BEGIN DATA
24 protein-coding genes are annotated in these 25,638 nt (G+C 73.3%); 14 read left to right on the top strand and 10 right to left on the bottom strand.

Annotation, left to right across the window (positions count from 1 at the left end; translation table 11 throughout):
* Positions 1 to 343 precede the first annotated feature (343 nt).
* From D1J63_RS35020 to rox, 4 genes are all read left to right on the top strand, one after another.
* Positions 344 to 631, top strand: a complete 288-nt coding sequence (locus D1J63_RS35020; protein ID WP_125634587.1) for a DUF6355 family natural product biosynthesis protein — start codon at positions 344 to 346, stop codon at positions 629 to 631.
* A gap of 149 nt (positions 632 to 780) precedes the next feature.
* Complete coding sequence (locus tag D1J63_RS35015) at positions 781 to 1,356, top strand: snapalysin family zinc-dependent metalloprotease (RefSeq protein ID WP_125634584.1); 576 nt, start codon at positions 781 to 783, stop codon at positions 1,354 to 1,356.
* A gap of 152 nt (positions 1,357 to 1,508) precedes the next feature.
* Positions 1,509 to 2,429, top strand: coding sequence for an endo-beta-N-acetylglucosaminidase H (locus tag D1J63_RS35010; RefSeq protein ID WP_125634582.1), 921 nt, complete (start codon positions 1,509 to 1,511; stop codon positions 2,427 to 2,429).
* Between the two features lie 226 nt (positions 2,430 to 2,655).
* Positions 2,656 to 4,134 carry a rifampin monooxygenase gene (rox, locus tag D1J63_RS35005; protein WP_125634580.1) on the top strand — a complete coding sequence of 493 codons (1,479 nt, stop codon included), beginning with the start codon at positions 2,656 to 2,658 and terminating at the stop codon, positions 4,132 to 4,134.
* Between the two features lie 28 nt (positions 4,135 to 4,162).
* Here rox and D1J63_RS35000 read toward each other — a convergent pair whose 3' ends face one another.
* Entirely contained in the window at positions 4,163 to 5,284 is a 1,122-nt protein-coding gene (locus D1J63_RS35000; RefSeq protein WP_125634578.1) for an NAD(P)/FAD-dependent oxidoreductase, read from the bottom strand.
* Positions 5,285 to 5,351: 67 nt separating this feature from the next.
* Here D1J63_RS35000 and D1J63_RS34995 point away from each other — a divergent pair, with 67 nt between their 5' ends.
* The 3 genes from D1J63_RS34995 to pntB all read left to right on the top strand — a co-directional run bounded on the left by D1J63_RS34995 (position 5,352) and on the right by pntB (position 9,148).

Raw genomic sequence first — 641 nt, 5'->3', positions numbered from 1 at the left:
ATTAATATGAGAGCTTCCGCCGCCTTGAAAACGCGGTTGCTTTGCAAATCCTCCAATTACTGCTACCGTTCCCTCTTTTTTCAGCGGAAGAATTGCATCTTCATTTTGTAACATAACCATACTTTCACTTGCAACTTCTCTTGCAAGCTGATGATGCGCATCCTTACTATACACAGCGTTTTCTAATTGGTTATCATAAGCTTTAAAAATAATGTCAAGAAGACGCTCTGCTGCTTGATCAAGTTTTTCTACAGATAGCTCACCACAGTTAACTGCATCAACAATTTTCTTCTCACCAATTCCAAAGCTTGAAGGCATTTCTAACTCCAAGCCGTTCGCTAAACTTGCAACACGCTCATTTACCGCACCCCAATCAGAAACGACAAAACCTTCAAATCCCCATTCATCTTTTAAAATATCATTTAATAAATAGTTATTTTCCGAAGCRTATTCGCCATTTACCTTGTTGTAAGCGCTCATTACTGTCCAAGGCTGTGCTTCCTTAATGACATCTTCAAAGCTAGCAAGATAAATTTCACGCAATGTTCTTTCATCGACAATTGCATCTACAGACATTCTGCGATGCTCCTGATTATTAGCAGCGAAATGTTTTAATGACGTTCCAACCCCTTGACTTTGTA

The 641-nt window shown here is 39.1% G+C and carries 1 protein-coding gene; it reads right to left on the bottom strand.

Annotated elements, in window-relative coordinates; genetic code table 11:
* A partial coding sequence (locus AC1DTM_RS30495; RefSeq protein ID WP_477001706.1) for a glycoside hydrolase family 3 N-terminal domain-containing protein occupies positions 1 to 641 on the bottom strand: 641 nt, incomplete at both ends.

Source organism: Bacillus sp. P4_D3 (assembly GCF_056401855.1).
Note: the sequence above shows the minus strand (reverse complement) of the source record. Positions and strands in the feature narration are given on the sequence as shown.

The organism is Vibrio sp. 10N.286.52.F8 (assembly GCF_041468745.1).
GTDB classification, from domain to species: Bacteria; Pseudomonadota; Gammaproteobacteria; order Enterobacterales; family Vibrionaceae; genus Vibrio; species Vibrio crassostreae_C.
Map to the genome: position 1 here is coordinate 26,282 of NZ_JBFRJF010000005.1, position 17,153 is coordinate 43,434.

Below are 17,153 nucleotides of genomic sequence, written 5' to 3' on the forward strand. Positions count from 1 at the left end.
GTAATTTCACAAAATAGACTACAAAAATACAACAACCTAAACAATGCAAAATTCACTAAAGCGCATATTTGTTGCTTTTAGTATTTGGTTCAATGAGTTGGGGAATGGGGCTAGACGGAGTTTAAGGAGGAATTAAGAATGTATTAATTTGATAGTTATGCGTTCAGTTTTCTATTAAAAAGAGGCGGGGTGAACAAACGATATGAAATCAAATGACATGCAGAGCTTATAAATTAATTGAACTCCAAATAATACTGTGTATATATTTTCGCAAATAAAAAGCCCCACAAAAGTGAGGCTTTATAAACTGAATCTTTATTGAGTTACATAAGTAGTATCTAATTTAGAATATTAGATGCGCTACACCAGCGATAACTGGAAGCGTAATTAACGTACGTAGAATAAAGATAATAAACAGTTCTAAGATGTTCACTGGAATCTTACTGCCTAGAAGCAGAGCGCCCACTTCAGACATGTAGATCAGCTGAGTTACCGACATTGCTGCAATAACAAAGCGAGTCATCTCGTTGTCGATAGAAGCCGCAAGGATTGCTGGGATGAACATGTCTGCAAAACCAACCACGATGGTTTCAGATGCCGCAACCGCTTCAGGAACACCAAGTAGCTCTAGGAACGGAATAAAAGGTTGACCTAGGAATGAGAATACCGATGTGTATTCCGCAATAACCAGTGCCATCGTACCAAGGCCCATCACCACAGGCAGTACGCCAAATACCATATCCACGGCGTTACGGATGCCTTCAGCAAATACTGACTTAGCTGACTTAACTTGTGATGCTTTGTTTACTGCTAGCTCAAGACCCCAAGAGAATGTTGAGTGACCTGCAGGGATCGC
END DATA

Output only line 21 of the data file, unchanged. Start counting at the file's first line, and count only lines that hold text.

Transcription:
Annotated elements, in window-relative coordinates; genetic code table 11: